KCET Channel 28 here and WGBH-TV in Boston each received grants of — the largest such grants that the independent federal agency has ever given to public television stations.
Both stations said that most of the money, which must be matched by private donations totaling three times the amount of the grant, will go toward the development, production and acquisition of television programming dealing with the humanities.
"My reaction is, 'Whoopee!' " said William Kobin, president of KCET. "Christmas has come early to KCET."
The awards to KCET and WGBH were among 41 challenge grants announced by the endowment. Under a program begun in 1977 to strengthen humanities organizations and institutions and to stimulate private-sector support for them, it said it will give a total of $14.9 million over three years to a wide range of universities, museums, libraries and other organizations.
The only other California grant went to the Graduate Theological Union in Berkeley, which received $720,000 to expand and maintain its library.
Officials at both KCET and WGBH said that they plan to use the $750,000 from the endowment and the $2.25 million they must raise in matching funds to establish a pool of money that can be used to get new projects off the ground, complete others that have been only partially financed by outside sources and acquire still others that have been produced elsewhere.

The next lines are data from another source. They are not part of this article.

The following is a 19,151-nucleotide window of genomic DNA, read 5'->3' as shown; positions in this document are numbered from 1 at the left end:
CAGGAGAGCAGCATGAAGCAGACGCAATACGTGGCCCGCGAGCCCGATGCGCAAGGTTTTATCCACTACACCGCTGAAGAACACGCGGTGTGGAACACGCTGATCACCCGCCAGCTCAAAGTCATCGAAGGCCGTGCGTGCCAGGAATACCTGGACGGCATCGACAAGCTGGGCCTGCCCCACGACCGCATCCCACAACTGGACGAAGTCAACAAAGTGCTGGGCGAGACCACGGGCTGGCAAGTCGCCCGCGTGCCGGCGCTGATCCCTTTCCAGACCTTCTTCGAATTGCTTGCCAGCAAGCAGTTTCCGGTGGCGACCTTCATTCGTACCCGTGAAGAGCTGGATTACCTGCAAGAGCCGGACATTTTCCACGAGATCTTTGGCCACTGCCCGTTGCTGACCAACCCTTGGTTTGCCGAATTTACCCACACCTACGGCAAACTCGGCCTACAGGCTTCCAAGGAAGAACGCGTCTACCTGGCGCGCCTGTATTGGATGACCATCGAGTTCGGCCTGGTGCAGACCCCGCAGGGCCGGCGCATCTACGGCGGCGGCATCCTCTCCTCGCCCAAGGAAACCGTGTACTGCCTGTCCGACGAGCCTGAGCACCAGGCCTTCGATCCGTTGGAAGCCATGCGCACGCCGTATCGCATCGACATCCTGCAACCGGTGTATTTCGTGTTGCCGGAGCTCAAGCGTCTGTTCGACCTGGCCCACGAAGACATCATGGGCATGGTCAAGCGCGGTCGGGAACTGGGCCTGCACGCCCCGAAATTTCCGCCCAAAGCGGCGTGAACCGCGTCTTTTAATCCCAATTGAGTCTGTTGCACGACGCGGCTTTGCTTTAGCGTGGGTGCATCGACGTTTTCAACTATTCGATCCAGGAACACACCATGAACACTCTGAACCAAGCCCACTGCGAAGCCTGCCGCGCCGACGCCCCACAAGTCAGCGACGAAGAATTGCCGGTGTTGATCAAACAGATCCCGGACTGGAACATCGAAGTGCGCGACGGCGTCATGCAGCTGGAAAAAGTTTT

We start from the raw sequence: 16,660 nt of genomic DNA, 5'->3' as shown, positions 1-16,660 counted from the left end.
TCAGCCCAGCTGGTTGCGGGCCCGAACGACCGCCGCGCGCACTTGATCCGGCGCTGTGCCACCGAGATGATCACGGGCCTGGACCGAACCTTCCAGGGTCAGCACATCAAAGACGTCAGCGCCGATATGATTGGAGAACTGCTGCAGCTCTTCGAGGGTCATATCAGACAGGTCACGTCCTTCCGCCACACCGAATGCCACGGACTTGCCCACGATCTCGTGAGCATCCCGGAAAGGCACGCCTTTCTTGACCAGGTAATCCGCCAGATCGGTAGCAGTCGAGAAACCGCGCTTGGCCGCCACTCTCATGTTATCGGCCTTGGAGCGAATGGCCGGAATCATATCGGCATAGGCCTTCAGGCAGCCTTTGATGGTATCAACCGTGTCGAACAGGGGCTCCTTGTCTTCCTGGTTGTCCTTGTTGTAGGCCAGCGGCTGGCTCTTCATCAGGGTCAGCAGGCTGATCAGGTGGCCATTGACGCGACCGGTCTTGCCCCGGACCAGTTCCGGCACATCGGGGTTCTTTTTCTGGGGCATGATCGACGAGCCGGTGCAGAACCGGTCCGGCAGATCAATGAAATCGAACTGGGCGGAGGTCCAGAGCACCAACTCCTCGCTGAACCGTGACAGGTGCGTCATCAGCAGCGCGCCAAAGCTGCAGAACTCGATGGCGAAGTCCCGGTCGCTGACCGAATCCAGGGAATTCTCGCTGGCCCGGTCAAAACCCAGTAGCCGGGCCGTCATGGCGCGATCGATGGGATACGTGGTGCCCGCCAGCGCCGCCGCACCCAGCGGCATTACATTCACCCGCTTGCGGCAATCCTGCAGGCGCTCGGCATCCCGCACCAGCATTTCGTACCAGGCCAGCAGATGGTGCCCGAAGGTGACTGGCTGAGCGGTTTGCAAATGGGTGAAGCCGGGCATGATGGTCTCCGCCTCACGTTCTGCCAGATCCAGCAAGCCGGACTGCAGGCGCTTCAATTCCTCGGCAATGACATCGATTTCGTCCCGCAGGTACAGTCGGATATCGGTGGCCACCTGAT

"It helps us commission scripts, develop proposals, produce pilot material, acquire programs and buy ancillary rights (such as for foreign, pay-TV and home video sales) that we frequently must give up to get up-front production money," Kobin explained.
All $3 million will go into the pool at WGBH, according to Susan Galler, a fund-raising executive at the station, with some of it to be used for the development of humanities programming for radio as well as for television.
At KCET, terms of the grant call for 80% to go into the programming fund and 20% to be spent on purchasing new production equipment for the station, Kobin said.
Kobin declined to specify any projects currently in development at KCET that might benefit by Wednesday's grant. Programs under consideration at WGBH, Galler said, include a series commemorating the 500th anniversary of Christopher Columbus' voyage to the New World, a series about painting and a series to teach viewers French.
Both executives said that they hope to replenish their humanities programming pools and keep them alive for up to 10 years. That could be done by collecting interest on the money, by generating revenues through ancillary sales of the programs and by charging the development costs of a project to the underwriters who eventually are lined up to fund production.
Kobin said he is confident that Channel 28 will be able to raise the money necessary to obtain all of the endowment grant.